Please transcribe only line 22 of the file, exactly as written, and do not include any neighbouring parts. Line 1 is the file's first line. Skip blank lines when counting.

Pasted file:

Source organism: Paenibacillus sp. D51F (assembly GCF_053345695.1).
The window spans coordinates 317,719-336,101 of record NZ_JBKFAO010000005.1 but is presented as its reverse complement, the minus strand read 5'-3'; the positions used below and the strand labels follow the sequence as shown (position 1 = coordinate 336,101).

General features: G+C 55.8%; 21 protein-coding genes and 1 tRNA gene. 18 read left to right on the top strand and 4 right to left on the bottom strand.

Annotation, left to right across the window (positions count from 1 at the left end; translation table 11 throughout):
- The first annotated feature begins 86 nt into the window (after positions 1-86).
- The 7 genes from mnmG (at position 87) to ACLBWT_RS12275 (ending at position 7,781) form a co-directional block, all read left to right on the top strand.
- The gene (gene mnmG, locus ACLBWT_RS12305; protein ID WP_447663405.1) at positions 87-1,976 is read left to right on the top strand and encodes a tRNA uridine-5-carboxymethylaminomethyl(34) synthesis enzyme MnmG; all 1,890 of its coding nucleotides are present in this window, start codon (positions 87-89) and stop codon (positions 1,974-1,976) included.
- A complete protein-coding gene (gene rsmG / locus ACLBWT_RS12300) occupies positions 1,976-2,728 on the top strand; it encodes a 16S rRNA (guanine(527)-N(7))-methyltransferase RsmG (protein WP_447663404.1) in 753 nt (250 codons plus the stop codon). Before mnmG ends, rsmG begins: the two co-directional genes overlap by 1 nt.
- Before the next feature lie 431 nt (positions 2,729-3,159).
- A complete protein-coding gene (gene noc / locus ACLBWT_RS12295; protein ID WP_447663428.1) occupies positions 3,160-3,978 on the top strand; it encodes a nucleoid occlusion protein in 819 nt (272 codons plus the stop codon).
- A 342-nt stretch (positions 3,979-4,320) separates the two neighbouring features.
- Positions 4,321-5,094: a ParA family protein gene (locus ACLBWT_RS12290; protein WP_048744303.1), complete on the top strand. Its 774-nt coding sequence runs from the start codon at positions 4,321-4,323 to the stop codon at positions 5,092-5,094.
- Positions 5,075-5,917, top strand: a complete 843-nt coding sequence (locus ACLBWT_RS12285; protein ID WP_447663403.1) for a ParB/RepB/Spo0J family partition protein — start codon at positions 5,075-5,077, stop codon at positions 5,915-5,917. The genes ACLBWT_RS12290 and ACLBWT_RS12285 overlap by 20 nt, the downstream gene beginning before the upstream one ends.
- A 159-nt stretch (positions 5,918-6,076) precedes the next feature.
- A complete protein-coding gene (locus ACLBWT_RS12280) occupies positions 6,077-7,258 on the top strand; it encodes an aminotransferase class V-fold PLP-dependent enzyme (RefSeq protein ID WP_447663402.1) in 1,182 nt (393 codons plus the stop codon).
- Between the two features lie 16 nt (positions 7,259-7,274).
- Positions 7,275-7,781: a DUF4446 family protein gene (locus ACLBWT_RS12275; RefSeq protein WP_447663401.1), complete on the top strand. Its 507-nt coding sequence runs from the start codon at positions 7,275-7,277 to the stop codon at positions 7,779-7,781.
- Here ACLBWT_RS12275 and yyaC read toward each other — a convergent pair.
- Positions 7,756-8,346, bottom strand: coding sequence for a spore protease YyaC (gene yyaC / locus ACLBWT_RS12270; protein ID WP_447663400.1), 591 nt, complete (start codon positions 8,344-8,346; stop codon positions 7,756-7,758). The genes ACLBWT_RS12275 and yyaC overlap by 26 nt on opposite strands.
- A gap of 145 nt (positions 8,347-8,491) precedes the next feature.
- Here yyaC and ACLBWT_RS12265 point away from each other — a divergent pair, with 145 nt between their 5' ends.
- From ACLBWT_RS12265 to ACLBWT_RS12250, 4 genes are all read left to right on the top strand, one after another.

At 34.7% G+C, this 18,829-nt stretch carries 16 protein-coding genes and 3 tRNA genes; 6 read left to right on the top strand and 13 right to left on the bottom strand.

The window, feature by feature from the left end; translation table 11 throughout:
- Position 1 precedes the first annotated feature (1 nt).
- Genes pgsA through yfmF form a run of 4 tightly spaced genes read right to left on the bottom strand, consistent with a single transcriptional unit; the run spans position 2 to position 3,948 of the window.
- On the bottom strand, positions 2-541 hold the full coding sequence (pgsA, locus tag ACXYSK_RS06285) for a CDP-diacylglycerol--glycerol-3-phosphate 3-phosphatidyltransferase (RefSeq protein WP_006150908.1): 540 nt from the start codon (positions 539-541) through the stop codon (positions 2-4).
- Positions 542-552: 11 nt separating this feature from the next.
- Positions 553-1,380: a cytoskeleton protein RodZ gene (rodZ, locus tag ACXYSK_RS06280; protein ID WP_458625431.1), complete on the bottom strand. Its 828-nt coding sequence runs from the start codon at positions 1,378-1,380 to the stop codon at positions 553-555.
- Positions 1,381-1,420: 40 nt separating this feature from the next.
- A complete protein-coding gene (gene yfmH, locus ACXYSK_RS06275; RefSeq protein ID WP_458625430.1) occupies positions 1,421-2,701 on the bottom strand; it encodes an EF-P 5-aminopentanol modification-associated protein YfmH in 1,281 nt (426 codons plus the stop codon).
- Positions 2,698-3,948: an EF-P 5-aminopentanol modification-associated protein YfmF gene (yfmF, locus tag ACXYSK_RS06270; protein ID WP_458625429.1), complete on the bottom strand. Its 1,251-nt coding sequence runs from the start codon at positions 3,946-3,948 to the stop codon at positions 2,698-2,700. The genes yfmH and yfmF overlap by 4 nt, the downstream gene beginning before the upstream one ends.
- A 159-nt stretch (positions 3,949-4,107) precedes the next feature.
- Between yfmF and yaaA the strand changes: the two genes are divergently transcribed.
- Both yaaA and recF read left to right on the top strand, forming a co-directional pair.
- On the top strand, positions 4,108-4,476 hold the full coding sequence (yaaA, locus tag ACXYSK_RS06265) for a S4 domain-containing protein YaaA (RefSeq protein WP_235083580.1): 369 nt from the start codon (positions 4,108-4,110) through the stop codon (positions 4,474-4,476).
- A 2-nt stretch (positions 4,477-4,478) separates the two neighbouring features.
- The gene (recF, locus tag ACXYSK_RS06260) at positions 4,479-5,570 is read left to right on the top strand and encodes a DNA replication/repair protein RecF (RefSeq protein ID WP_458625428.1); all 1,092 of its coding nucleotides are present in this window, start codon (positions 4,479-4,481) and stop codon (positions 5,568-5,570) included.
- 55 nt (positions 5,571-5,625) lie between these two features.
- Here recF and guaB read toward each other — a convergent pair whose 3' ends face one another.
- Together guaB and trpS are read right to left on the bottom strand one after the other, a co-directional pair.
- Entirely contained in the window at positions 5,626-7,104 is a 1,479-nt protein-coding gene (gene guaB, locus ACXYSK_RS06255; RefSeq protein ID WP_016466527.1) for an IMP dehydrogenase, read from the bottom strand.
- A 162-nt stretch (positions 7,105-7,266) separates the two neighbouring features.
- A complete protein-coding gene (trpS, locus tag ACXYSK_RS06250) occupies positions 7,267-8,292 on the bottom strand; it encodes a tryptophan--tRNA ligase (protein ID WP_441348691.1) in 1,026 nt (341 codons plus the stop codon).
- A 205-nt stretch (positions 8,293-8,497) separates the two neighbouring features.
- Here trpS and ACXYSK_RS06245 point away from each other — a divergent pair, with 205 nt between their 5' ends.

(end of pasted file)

- From ACLBWT_RS12265 to ACLBWT_RS12250, 4 genes are all read left to right on the top strand, one after another.